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http://dx.doi.org/10.1096/fj.201900374RDOI Listing
http://www.ncbi.nlm.nih.gov/pmc/articles/PMC6902690PMC
November 2019

The Role of the Immune System in Cutaneous Squamous Cell Carcinoma.

Int J Mol Sci 2019 Apr 24;20(8). Epub 2019 Apr 24.

Centre for Cell Biology and Cutaneous Research, Barts and the London School of Medicine and Dentistry, Queen Mary University of London, London E1 2AT, UK.

Cutaneous squamous cell carcinoma (cSCC) is the second most common skin cancer. In immunosuppressed populations it is a source of considerable morbidity and mortality due to its enhanced recurrence and metastatic potential. In common with many malignancies, leucocyte populations are both protective against cancer development and also play a role in 'sculpting' the nascent tumor, leading to loss of immunogenicity and tumor progression. UV radiation and chronic viral carriage may represent unique risk factors for cSCC development, and the immune system plays a key role in modulating the response to both. In this review, we discuss the lessons learned from animal and ex vivo human studies of the role of individual leucocyte subpopulations in the development of cutaneous SCC. We then discuss the insights into cSCC immunity gleaned from studies in humans, particularly in populations receiving pharmacological immunosuppression such as transplant recipients. Similar insights in other malignancies have led to exciting and novel immune therapies, which are beginning to emerge into the cSCC clinical arena.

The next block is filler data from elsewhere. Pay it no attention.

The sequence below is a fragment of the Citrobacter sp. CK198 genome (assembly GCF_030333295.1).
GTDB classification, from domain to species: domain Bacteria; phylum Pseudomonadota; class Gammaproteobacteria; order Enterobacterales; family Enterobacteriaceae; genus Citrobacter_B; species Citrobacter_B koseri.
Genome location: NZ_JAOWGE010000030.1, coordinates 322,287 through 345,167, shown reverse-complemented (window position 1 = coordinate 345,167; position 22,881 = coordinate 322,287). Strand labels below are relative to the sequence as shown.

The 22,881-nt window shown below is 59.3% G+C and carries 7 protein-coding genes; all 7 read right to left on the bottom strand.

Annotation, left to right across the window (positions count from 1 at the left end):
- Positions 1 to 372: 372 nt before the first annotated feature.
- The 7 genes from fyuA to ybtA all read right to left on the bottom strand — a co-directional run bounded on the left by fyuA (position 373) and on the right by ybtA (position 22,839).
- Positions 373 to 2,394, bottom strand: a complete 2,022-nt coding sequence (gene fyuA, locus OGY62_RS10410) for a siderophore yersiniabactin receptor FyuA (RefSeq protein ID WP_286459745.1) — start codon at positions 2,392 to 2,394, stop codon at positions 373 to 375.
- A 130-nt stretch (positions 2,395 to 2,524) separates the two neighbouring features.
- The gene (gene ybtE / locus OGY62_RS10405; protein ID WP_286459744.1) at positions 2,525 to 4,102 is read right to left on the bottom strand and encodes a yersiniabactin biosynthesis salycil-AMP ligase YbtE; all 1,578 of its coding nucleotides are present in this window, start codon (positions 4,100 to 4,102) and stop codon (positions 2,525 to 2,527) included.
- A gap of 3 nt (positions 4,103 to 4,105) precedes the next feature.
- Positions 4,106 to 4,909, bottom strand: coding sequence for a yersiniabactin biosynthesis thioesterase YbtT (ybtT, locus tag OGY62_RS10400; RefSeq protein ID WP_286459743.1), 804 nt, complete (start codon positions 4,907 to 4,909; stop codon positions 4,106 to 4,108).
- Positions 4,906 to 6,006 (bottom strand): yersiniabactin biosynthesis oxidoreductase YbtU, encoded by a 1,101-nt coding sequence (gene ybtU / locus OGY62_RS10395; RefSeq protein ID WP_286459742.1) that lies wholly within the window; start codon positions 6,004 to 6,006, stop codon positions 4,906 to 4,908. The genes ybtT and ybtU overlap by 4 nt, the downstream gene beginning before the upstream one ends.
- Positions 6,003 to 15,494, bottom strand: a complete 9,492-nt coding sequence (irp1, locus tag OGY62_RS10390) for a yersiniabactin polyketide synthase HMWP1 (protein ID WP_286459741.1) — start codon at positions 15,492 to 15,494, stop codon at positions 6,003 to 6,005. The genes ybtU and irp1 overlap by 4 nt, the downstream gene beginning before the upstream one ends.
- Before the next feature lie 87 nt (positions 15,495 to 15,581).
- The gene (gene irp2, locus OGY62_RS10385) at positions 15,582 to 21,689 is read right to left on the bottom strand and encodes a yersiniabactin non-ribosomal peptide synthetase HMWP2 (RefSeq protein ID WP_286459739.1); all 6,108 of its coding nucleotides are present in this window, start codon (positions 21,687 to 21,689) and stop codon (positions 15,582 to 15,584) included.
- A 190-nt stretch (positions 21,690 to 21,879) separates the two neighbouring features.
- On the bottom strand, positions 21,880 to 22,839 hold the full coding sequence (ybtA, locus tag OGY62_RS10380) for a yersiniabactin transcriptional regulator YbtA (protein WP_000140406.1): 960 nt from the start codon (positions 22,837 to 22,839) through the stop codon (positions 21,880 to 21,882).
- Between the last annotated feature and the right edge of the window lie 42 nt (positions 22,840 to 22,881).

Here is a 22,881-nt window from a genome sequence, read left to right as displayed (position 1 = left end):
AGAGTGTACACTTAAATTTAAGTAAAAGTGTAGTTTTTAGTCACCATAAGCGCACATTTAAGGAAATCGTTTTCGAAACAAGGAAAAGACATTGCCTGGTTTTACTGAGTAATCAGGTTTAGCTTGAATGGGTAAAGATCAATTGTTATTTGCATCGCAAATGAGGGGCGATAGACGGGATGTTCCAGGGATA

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http://dx.doi.org/10.3390/ijms20082009DOI Listing
http://www.ncbi.nlm.nih.gov/pmc/articles/PMC6515307PMC
April 2019

NadA3 Structures Reveal Undecad Coiled Coils and LOX1 Binding Regions Competed by Meningococcus B Vaccine-Elicited Human Antibodies.

mBio 2018 10 16;9(5). Epub 2018 Oct 16.

GSK, Siena, Italy